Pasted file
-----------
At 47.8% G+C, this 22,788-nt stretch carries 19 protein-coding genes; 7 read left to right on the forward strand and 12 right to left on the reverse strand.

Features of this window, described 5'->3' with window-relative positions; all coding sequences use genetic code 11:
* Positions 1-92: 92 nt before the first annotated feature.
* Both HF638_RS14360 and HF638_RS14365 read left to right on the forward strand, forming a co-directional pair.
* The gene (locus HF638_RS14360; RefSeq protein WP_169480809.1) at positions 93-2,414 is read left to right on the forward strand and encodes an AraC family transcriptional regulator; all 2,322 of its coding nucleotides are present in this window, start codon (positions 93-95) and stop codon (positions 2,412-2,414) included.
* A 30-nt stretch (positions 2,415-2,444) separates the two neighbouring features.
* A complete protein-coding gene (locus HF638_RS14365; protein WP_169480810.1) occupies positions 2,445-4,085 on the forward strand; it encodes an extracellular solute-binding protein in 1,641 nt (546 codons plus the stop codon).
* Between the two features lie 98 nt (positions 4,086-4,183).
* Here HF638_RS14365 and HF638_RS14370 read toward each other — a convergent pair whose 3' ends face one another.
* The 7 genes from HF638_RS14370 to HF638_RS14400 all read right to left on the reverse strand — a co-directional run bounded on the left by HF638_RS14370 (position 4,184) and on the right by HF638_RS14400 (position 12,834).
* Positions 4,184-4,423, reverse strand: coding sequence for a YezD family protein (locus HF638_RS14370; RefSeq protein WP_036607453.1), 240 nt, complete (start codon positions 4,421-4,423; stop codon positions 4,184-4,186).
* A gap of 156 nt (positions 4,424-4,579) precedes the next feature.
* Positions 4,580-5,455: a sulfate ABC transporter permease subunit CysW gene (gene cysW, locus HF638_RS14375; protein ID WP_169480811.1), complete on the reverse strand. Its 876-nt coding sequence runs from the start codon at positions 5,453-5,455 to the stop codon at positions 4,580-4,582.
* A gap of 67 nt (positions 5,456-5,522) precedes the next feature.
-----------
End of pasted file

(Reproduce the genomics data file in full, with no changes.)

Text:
At 47.8% G+C, this 22,788-nt stretch carries 19 protein-coding genes; 7 read left to right on the forward strand and 12 right to left on the reverse strand.

Features of this window, described 5'->3' with window-relative positions; all coding sequences use genetic code 11:
* Positions 1-92: 92 nt before the first annotated feature.
* Both HF638_RS14360 and HF638_RS14365 read left to right on the forward strand, forming a co-directional pair.
* The gene (locus HF638_RS14360; RefSeq protein WP_169480809.1) at positions 93-2,414 is read left to right on the forward strand and encodes an AraC family transcriptional regulator; all 2,322 of its coding nucleotides are present in this window, start codon (positions 93-95) and stop codon (positions 2,412-2,414) included.
* A 30-nt stretch (positions 2,415-2,444) separates the two neighbouring features.
* A complete protein-coding gene (locus HF638_RS14365; protein WP_169480810.1) occupies positions 2,445-4,085 on the forward strand; it encodes an extracellular solute-binding protein in 1,641 nt (546 codons plus the stop codon).
* Between the two features lie 98 nt (positions 4,086-4,183).
* Here HF638_RS14365 and HF638_RS14370 read toward each other — a convergent pair whose 3' ends face one another.
* The 7 genes from HF638_RS14370 to HF638_RS14400 all read right to left on the reverse strand — a co-directional run bounded on the left by HF638_RS14370 (position 4,184) and on the right by HF638_RS14400 (position 12,834).
* Positions 4,184-4,423, reverse strand: coding sequence for a YezD family protein (locus HF638_RS14370; RefSeq protein WP_036607453.1), 240 nt, complete (start codon positions 4,421-4,423; stop codon positions 4,184-4,186).
* A gap of 156 nt (positions 4,424-4,579) precedes the next feature.
* Positions 4,580-5,455: a sulfate ABC transporter permease subunit CysW gene (gene cysW, locus HF638_RS14375; protein ID WP_169480811.1), complete on the reverse strand. Its 876-nt coding sequence runs from the start codon at positions 5,453-5,455 to the stop codon at positions 4,580-4,582.
* A gap of 67 nt (positions 5,456-5,522) precedes the next feature.